The holly bears a blossom as white as lily flower
And Mary bore sweet Jesus Christ to be our sweet savior.
The holly bears a berry as red as any blood,
And Mary bore sweet Jesus Christ to do poor sinners good.
The holly bears a prickle as sharp as any thorn,
And Mary bore sweet Jesus Christ on Christmas Day in the morn.
The holly bears a bark as bitter as any gall,
And Mary bore sweet Jesus Christ for to redeem us all.
Juniper is another of the trees who offered protection to the holy family. After hearing of the birth of a baby destined to be king, Herod issued a command to have all new born baby boys killed. The family fled from the manger. As they were traveling, thunder began to rumble and lightning pierced the sky. They asked the trees to offer them protection, but they refused for fear of Herod's retaliation. The humble little juniper bush bravely offered shelter to the family, and they were safe, warm and dry during the storm. The juniper's reward for its bravery was to remain ever green. To this day, juniper is known for providing shelter from storms and lightning.
Helleborus niger was valued as a medicinal plant long before it became associated with Christmas. The first mention comes from 900 B.C. when her discovery was attributed to a shepherd. He used it first with restless, agitated animals and then a neighbor who was considered insane. The king of Argus heard of the cure and contacted him to heal his three daughters, all convinced that they were cows. The shepherd's treatment was successful and his reward was marriage to the youngest princess. You can't make this stuff up!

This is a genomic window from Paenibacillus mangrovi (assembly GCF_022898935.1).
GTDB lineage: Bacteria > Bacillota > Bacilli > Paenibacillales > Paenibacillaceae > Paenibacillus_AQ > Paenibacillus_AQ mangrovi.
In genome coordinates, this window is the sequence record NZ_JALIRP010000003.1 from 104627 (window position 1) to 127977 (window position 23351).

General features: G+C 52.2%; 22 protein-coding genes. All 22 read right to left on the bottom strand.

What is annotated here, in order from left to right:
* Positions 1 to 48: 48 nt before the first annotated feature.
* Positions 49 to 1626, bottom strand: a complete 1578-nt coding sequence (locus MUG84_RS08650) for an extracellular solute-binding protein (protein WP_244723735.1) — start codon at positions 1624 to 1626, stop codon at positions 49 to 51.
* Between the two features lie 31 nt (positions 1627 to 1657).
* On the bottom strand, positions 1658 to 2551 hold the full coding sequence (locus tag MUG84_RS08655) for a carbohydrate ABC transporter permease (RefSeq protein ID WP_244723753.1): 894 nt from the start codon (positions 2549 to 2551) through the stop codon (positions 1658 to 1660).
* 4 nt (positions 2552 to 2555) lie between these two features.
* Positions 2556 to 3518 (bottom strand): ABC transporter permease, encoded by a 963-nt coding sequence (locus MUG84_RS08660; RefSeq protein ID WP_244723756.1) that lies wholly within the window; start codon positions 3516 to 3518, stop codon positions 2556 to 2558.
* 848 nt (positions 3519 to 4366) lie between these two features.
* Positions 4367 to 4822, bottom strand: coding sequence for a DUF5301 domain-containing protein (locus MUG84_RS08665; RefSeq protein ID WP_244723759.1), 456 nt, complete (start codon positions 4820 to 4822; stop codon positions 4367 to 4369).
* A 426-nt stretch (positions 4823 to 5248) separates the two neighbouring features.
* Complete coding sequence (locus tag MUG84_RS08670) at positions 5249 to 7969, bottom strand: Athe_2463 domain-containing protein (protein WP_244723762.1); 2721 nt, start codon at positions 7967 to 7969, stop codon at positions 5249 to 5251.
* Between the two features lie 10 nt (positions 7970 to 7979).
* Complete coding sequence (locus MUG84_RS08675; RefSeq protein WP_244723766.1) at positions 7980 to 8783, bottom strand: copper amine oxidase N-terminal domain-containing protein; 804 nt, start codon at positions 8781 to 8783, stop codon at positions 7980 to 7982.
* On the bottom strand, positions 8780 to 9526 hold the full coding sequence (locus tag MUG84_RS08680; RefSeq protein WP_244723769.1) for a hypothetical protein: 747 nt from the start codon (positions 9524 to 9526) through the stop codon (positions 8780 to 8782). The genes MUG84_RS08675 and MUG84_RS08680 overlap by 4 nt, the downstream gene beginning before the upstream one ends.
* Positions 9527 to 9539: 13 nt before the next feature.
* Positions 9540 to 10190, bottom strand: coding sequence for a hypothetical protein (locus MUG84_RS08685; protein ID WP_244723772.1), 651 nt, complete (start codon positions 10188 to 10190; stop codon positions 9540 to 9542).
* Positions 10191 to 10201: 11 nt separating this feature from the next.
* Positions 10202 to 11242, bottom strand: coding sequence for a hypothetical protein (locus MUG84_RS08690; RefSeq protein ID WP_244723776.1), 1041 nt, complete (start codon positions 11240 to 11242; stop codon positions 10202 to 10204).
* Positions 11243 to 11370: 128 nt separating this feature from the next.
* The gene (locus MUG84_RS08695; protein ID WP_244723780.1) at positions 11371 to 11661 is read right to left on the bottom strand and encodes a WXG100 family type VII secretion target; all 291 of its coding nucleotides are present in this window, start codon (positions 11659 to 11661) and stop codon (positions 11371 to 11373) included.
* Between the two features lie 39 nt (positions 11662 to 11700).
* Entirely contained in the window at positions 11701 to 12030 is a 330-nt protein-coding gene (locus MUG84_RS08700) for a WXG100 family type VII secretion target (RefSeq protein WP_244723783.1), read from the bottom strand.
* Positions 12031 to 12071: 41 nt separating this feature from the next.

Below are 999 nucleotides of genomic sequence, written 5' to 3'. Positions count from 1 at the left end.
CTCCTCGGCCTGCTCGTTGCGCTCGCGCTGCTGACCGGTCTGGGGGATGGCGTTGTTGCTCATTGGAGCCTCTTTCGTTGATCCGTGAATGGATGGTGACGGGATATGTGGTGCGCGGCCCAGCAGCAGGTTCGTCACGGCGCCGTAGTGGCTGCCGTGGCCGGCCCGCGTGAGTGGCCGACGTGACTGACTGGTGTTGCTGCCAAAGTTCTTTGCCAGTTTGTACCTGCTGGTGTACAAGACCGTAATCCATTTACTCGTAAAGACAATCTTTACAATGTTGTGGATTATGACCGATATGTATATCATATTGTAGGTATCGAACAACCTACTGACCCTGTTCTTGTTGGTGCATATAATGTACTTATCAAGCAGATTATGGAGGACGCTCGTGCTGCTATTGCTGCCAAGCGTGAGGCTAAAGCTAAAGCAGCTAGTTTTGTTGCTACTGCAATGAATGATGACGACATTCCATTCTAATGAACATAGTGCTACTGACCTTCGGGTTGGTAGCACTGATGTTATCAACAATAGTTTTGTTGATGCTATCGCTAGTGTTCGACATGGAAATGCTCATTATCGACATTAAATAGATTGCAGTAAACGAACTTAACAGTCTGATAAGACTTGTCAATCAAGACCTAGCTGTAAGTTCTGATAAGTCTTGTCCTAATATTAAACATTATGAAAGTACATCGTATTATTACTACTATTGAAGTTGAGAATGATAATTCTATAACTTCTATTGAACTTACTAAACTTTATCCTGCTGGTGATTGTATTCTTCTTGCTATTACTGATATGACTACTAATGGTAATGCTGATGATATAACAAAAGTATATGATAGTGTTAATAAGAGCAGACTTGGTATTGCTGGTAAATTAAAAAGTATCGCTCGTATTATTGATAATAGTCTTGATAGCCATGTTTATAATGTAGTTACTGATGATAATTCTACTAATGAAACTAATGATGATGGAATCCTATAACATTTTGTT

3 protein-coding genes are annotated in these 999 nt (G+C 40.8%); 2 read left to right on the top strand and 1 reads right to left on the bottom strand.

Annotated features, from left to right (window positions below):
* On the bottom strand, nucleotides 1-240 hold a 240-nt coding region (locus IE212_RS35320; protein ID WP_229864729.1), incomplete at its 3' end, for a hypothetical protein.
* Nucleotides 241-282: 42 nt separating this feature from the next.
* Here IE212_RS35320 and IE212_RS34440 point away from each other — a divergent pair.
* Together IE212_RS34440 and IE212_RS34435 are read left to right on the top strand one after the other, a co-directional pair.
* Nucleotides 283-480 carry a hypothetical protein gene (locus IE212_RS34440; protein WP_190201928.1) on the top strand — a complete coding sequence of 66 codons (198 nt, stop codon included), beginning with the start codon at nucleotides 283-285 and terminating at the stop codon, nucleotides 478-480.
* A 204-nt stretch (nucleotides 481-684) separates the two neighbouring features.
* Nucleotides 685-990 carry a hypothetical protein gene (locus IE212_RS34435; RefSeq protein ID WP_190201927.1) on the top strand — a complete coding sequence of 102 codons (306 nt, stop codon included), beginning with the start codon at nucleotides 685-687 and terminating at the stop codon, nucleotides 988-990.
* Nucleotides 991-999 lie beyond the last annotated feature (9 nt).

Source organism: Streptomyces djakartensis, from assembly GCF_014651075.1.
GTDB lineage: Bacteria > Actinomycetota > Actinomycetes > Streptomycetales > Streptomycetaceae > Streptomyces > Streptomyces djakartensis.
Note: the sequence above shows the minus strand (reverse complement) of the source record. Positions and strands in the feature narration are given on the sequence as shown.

The association with Christmas came from another shepherd, a young girl named Madelon. It was a cold and bitter night when three wise men following a star passed by her watch. They told her of the wondrous birth and she followed them to the manger. When they arrived, all had gifts for the baby Jesus - frankincense, myrrh, gold, honey, fruits and herbs. She had nothing to give him and began to cry. An angel appeared and asked her why she was so unhappy. She explained that she had no gift for the new born King. The angel took pity on her and turned each of her tears into a beautiful white flower edged in pink. Madelon was over joyed as she presented her gift of the Christmas Rose to the tiny baby.
"My mission is
to help others see and cherish the beauty,
romance and treasures within and around them
that are often dismissed or completely overlooked."
Mikell is a writer, artist and professional treasure hunter, finding the greatest treasures in the wonderful people who enter her life!